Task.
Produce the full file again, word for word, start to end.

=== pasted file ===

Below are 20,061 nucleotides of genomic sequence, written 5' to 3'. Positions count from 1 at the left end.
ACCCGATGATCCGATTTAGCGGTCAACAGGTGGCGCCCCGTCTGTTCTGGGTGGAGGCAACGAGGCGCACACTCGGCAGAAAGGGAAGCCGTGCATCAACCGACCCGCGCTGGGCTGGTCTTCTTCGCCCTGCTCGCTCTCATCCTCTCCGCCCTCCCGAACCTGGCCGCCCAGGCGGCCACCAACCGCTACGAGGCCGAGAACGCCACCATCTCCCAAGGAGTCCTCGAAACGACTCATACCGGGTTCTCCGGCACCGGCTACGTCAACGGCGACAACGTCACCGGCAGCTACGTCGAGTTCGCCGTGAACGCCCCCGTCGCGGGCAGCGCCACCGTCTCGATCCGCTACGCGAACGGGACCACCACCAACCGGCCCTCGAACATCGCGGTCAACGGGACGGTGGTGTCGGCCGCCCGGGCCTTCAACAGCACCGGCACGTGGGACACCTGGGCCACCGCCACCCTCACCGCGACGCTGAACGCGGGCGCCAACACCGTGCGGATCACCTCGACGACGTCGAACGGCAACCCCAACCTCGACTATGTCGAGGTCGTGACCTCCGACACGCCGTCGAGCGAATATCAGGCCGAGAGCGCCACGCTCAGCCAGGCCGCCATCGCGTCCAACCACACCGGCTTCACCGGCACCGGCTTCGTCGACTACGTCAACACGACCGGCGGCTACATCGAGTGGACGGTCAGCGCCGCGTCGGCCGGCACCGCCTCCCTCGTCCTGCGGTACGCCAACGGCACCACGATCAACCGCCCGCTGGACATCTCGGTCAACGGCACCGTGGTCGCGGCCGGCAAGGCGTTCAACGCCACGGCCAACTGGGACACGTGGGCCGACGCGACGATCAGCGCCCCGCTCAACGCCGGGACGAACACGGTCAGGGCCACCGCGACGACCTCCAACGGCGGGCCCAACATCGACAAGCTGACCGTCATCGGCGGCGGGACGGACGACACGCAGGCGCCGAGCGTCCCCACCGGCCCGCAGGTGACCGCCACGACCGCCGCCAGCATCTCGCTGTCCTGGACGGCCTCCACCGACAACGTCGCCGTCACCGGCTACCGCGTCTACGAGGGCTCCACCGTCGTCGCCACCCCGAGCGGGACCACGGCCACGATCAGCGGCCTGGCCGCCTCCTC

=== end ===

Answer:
Below are 20,061 nucleotides of genomic sequence, written 5' to 3'. Positions count from 1 at the left end.
ACCCGATGATCCGATTTAGCGGTCAACAGGTGGCGCCCCGTCTGTTCTGGGTGGAGGCAACGAGGCGCACACTCGGCAGAAAGGGAAGCCGTGCATCAACCGACCCGCGCTGGGCTGGTCTTCTTCGCCCTGCTCGCTCTCATCCTCTCCGCCCTCCCGAACCTGGCCGCCCAGGCGGCCACCAACCGCTACGAGGCCGAGAACGCCACCATCTCCCAAGGAGTCCTCGAAACGACTCATACCGGGTTCTCCGGCACCGGCTACGTCAACGGCGACAACGTCACCGGCAGCTACGTCGAGTTCGCCGTGAACGCCCCCGTCGCGGGCAGCGCCACCGTCTCGATCCGCTACGCGAACGGGACCACCACCAACCGGCCCTCGAACATCGCGGTCAACGGGACGGTGGTGTCGGCCGCCCGGGCCTTCAACAGCACCGGCACGTGGGACACCTGGGCCACCGCCACCCTCACCGCGACGCTGAACGCGGGCGCCAACACCGTGCGGATCACCTCGACGACGTCGAACGGCAACCCCAACCTCGACTATGTCGAGGTCGTGACCTCCGACACGCCGTCGAGCGAATATCAGGCCGAGAGCGCCACGCTCAGCCAGGCCGCCATCGCGTCCAACCACACCGGCTTCACCGGCACCGGCTTCGTCGACTACGTCAACACGACCGGCGGCTACATCGAGTGGACGGTCAGCGCCGCGTCGGCCGGCACCGCCTCCCTCGTCCTGCGGTACGCCAACGGCACCACGATCAACCGCCCGCTGGACATCTCGGTCAACGGCACCGTGGTCGCGGCCGGCAAGGCGTTCAACGCCACGGCCAACTGGGACACGTGGGCCGACGCGACGATCAGCGCCCCGCTCAACGCCGGGACGAACACGGTCAGGGCCACCGCGACGACCTCCAACGGCGGGCCCAACATCGACAAGCTGACCGTCATCGGCGGCGGGACGGACGACACGCAGGCGCCGAGCGTCCCCACCGGCCCGCAGGTGACCGCCACGACCGCCGCCAGCATCTCGCTGTCCTGGACGGCCTCCACCGACAACGTCGCCGTCACCGGCTACCGCGTCTACGAGGGCTCCACCGTCGTCGCCACCCCGAGCGGGACCACGGCCACGATCAGCGGCCTGGCCGCCTCCTC